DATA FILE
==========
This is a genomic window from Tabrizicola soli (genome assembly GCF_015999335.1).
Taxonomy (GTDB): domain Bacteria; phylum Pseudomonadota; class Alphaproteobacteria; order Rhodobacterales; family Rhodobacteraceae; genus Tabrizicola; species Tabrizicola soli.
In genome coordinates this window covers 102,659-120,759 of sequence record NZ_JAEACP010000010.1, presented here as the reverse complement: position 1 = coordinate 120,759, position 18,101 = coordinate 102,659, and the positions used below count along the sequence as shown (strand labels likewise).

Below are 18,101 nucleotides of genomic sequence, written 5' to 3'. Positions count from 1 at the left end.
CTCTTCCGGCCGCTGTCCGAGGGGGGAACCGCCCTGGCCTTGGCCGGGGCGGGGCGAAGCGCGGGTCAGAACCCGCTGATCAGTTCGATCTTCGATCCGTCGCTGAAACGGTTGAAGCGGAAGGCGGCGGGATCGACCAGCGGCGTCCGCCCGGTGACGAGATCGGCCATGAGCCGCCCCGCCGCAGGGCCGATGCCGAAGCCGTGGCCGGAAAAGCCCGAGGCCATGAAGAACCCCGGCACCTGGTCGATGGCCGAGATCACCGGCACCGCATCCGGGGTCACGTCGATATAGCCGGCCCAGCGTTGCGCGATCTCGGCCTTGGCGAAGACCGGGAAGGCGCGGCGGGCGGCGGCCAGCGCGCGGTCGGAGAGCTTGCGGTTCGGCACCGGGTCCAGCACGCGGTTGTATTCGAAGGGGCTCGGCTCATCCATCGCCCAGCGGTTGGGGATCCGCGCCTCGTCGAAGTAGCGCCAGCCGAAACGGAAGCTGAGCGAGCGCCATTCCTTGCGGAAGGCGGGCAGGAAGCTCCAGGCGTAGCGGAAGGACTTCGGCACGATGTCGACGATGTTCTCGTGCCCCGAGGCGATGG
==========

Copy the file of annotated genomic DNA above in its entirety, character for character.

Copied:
This is a genomic window from Tabrizicola soli (genome assembly GCF_015999335.1).
Taxonomy (GTDB): domain Bacteria; phylum Pseudomonadota; class Alphaproteobacteria; order Rhodobacterales; family Rhodobacteraceae; genus Tabrizicola; species Tabrizicola soli.
In genome coordinates this window covers 102,659-120,759 of sequence record NZ_JAEACP010000010.1, presented here as the reverse complement: position 1 = coordinate 120,759, position 18,101 = coordinate 102,659, and the positions used below count along the sequence as shown (strand labels likewise).

Below are 18,101 nucleotides of genomic sequence, written 5' to 3'. Positions count from 1 at the left end.
CTCTTCCGGCCGCTGTCCGAGGGGGGAACCGCCCTGGCCTTGGCCGGGGCGGGGCGAAGCGCGGGTCAGAACCCGCTGATCAGTTCGATCTTCGATCCGTCGCTGAAACGGTTGAAGCGGAAGGCGGCGGGATCGACCAGCGGCGTCCGCCCGGTGACGAGATCGGCCATGAGCCGCCCCGCCGCAGGGCCGATGCCGAAGCCGTGGCCGGAAAAGCCCGAGGCCATGAAGAACCCCGGCACCTGGTCGATGGCCGAGATCACCGGCACCGCATCCGGGGTCACGTCGATATAGCCGGCCCAGCGTTGCGCGATCTCGGCCTTGGCGAAGACCGGGAAGGCGCGGCGGGCGGCGGCCAGCGCGCGGTCGGAGAGCTTGCGGTTCGGCACCGGGTCCAGCACGCGGTTGTATTCGAAGGGGCTCGGCTCATCCATCGCCCAGCGGTTGGGGATCCGCGCCTCGTCGAAGTAGCGCCAGCCGAAACGGAAGCTGAGCGAGCGCCATTCCTTGCGGAAGGCGGGCAGGAAGCTCCAGGCGTAGCGGAAGGACTTCGGCACGATGTCGACGATGTTCTCGTGCCCCGAGGCGATGG